Skift Travel News Blog

Short stories and posts about the daily news happenings around the travel industry.


IDEAS: Heathrow Trials Pre-Booked Security Slots

9 months ago

Heathrow has announced that it is trialing an initiative that allows passengers travelling through the airport to pre-book their security slots ahead of their journeys.

Credit: Heathrow

It is hoped that the service, known as ‘Heathrow Timeslot‘, will offer travellers more peace of mind when moving through the airport as well as helping to reduce queue times.

Currently live in Terminal 3, the trial is set to run for the next six months and will be open to passengers travelling with American Airlines, Delta, Emirates and Virgin Atlantic.

“Everyone is familiar with airport security, but at Heathrow we’re constantly thinking of innovative ways to boost the safety and streamline the experience for our passengers. This new trial will give passengers that extra added bit of certainty and reassurance ahead of their journey and we think it will be particularly popular for those with families or nervous travellers who may want a bit more confidence in their journeys. We look forward to seeing the data come in to give us some learnings on how we can roll this out more widely across Heathrow,” said Mark Powell, operational planning director at Heathrow.

Skift Ideas uncovers the most creative and forward-thinking innovations happening across travel. We celebrate innovation through our Skift IDEA Awards and hear from leaders on our Ideas podcast.

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Emirates Rejects London Heathrow Passenger Caps

2 years ago

Emirates is appealing to travelers’ heartstrings in an effort to avoid implementing schedule cuts at London Heathrow that are sought by the airport operator to avoid further operational meltdowns this summer.

“Emirates believes in doing the right thing by our customers,” the Dubai-based airline said Thursday. “However, re-booking the sheer numbers of potentially impacted passengers is impossible with all flights running full for the next weeks, including at other London airports and on other airlines.”

“We reject these demands,” Emirates went on to say in response to Heathrow’s request to cut capacity and stop selling seats on its flights to the airport through September 11. It called the request as “unreasonable and unacceptable” and “with blatant disregard for consumers.”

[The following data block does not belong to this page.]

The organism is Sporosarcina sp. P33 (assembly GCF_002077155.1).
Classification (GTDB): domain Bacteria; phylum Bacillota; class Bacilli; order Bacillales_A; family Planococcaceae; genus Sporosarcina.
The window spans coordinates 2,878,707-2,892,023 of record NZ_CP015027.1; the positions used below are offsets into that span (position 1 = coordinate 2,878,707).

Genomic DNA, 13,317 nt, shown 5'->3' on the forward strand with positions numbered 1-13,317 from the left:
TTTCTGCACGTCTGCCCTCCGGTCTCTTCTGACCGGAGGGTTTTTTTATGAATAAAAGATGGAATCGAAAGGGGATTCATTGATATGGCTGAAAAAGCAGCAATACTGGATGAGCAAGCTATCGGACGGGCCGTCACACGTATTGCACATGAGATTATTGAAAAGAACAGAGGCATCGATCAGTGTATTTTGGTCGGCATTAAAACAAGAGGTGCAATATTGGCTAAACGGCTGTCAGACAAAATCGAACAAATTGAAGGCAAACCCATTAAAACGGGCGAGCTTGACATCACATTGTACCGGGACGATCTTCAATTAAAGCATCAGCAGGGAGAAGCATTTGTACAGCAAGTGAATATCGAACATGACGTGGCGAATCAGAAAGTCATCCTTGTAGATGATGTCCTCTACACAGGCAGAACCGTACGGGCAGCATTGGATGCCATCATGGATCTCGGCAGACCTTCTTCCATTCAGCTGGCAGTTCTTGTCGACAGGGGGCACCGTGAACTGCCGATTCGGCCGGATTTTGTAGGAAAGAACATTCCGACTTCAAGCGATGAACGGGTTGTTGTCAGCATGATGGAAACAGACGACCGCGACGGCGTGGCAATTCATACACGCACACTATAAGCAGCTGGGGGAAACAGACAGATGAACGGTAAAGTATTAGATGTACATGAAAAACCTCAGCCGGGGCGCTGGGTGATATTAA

A model Emirates aircraft sits at the entrance to London Heathrow airport (Cityswift/Flickr)

Heathrow has been dogged by the operational issues that plague European air travel this summer. Images of piles of lost luggage have grabbed headlines, while travelers have also faced long queues, as well as flight delays and cancellations that are mostly attributed to staffing shortfalls. The airport’s largest airline, British Airways, has cut its Heathrow capacity by 13 percent from pre-summer plans through October.

Emirates, for its part, said that its ground handling provider at Heathrow, Dnata, is fully staffed.

What happens next between Emirates and Heathrow is unclear. The airline said the airport threatened “legal action” if it did not comply with the request to reduce seats and stop sales. However, a court case could take some time to reach a conclusion, potentially longer than the caps are in place. In addition, slots — or the right for an airline to land or takeoff at an airport — at Heathrow are managed by Airport Coordination Limited, and not by the airport itself.


UK Speeds Up Security Checks for New Airport Workers Amid Staffing Shortages

2 years ago

The UK government is accelerating national security checks for new airport employees to tackle staffing shortages that have contributed to a chaotic summer for travelers in the country and throughout Europe.

The country has sped up the vetting process all new aviation recruits must undergo, with accreditation checks being completed on average within five days and counter-terrorist checks taking less than 10 days — half of the average in March, according to the Department of Transport.

A common scene at airports this summer (Courtesy: Mark Hodson Photos/Flickr)

Staffing shortages have driven London’s Gatwick and Heathrow Airports to limit the flights the number during the summer travel season to avoid overcrowding. In addition, UK Transport Secretary Grant Shapps has told airlines to stop selling tickets for flights they cannot staff.